Hue – Tales to tell. Part 1

Two different stories from the Thien Mu Pagoda in the ancient city of Hue :  The Heavenly Lady of Hue & The Most Venerable Monk.

Our third visit to a UNESCO World Heritage site in almost as many weeks. (Ninh Binh and Hanoi being the others).  This place more than any other seems to be full of stories, folklore mixed with history.

Hue and rain go together like, well, Hue and rain. So rather than explore on our own on one grey day we decided to take the most popular Hue tour which covers the main historical sights, via a dragon boat along the river and then by bus. First stop was the Thien Mu Pagoda and it is where the stories began.

The Heavenly Lady of Hue

Long, long ago lived an extremely old lady who lived on the hill here. Nobody knew where she came from and for many years continually told the same story. She told the local people that one day a lord would come to town and build a Buddhist pagoda and this would protect the country’s prosperity. She never stopped telling this story despite her age and defying all belief until one day the feudal Lord Nguyen heard of this and ordered a pagoda to be built.  The old lady then just disappeared and the pagoda ended up being called the pagoda of the Heavenly Lady. It has been damaged, pillaged and demolished over the years and has been rebuilt and repaired by several subsequent Kings, who do not dare to defy the myth of the Heavenly Lady.

The pagoda is 7 stories high and stands at 21m. Guide books suggest this is the tallest pagoda in Vietnam, but this information is so very out of date.  Certainly it is the tallest royal building in Hue, a city full of buildings built to emperors specifications.  To each side stands a pavilion. One pavilion contains a massive stele on the back of a marble turtle, dating back to 1715. The turtle is hand carved and is a symbol of longevity. The pavilion on the other side house a huge brass bell, cast in 1710 and still in use today. It weighs a massive 2052kg. It is said, the chime can be heard from 10km away along the river.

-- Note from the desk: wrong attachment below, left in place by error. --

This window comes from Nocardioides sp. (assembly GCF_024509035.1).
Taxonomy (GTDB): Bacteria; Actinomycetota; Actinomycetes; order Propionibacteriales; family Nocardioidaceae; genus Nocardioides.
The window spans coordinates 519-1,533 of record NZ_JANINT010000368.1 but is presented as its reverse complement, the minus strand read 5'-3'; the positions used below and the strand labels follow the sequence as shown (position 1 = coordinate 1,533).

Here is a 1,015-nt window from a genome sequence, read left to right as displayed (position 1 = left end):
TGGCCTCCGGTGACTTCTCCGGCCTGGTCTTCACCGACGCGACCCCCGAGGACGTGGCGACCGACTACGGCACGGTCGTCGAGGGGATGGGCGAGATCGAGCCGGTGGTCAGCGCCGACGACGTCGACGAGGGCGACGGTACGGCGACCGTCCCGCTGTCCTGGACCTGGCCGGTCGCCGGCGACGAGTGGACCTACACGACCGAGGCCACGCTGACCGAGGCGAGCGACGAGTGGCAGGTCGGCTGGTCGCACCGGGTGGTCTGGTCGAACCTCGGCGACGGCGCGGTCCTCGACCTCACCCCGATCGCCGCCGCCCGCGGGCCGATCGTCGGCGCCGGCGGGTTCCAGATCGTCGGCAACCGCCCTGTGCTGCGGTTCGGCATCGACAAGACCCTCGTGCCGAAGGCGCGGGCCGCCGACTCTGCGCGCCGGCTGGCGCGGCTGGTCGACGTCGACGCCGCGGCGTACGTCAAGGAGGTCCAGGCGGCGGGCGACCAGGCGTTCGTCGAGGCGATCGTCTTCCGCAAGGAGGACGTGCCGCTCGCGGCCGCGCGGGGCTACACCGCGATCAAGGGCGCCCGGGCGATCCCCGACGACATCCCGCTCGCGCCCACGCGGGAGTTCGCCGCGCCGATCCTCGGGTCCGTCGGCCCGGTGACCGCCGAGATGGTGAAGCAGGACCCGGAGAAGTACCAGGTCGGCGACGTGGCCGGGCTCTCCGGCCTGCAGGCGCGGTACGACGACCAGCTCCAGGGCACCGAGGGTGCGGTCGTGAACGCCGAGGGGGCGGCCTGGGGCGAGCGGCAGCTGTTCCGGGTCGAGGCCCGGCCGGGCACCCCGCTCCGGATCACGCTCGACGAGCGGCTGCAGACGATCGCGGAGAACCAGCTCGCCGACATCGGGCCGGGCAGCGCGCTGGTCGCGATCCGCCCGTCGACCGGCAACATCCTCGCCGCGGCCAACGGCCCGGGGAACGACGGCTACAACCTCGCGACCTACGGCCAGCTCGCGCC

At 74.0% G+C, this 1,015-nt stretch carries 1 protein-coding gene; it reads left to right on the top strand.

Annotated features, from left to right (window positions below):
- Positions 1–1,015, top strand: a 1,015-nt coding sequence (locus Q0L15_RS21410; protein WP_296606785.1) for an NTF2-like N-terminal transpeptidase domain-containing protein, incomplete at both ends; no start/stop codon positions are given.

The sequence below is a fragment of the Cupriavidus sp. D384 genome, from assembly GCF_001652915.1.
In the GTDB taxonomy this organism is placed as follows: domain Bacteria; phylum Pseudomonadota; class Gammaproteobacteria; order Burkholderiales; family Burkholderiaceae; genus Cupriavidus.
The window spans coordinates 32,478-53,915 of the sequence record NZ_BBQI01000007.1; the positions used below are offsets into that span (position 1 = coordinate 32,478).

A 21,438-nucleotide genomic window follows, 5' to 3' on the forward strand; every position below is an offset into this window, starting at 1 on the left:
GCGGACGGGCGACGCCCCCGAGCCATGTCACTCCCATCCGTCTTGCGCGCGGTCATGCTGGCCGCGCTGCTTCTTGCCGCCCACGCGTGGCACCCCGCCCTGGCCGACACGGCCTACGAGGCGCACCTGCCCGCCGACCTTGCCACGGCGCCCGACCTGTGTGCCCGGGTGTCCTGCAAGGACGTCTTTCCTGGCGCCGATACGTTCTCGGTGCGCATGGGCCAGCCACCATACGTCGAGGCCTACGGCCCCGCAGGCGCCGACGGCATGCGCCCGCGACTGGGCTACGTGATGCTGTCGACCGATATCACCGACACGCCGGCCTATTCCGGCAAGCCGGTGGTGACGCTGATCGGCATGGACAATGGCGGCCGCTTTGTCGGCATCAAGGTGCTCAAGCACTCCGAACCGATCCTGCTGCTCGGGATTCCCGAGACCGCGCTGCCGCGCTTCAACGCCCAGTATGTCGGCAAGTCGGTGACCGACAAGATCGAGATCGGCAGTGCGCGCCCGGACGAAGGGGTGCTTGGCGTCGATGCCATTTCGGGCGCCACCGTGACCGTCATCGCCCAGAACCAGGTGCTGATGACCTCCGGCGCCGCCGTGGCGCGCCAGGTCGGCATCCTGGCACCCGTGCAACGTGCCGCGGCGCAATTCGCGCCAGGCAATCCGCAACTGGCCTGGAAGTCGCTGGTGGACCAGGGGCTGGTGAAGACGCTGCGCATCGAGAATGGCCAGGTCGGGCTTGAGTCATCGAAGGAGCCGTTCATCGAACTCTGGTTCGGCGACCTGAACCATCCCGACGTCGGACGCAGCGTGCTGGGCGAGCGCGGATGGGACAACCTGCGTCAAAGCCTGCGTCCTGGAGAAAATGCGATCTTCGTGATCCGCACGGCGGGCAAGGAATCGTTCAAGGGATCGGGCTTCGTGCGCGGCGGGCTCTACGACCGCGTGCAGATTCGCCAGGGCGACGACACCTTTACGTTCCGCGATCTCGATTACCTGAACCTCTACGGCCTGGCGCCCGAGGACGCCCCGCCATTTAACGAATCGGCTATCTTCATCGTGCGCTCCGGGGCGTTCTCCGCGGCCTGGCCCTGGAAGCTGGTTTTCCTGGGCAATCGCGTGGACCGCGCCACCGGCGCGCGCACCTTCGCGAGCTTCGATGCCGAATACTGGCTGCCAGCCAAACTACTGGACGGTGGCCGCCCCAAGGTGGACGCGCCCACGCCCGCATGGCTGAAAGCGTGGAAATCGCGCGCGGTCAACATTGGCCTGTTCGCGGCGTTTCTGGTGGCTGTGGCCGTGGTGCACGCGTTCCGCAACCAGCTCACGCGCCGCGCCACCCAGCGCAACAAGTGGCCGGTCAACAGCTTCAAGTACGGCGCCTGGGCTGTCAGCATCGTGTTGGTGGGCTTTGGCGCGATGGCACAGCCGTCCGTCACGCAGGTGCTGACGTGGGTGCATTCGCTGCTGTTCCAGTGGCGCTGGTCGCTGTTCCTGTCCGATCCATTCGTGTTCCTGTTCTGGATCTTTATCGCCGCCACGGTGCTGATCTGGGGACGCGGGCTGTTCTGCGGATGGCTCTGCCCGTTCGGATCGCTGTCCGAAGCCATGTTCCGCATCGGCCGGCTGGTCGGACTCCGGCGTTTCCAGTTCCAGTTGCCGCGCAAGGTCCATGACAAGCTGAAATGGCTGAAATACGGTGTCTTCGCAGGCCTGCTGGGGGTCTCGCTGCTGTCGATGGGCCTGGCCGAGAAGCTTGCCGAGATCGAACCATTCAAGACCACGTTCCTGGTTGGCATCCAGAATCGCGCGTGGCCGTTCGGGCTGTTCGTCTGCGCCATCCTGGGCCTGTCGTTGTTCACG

In the main sanctuary are the three buddha figures standing in the temple altar. They are said to be Buddhas of past, present and future. Quite apt for us as we are visiting only a few days from Christmas.


The Most Venerable Monk

An unusual but interesting object to be found in this temple complex is a car.   It is the original car that a monk from this pagoda used to drive to Saigon.   The monk,  Thích Quảng Đức, drove to Saigon in 1963 in order to stage a protest against violation of religious freedom.   He got out of the car amd assumed sitting in a lotus position, set fire to himself and burnt to death.  It is said he meditated so well that he did not move or scream.  The event was captured in a Pulitzer Prize winning photograph by Malcolm Browne of the event is shown here “Thích Quảng Đức in act of his self-immolation”

Next to the car is a photograph of his heart, which was so pure, it remained intact after the fire and after the subsequent cremation.  Bizarre !

Recently renovated!
Recently renovated!
Original news photo 1963
Original news photo 1963

By coincidence, the corner

Editors note : This post was originally published in xxxx 2015 and has been revamped and updated for accuracy and comprehensiveness.

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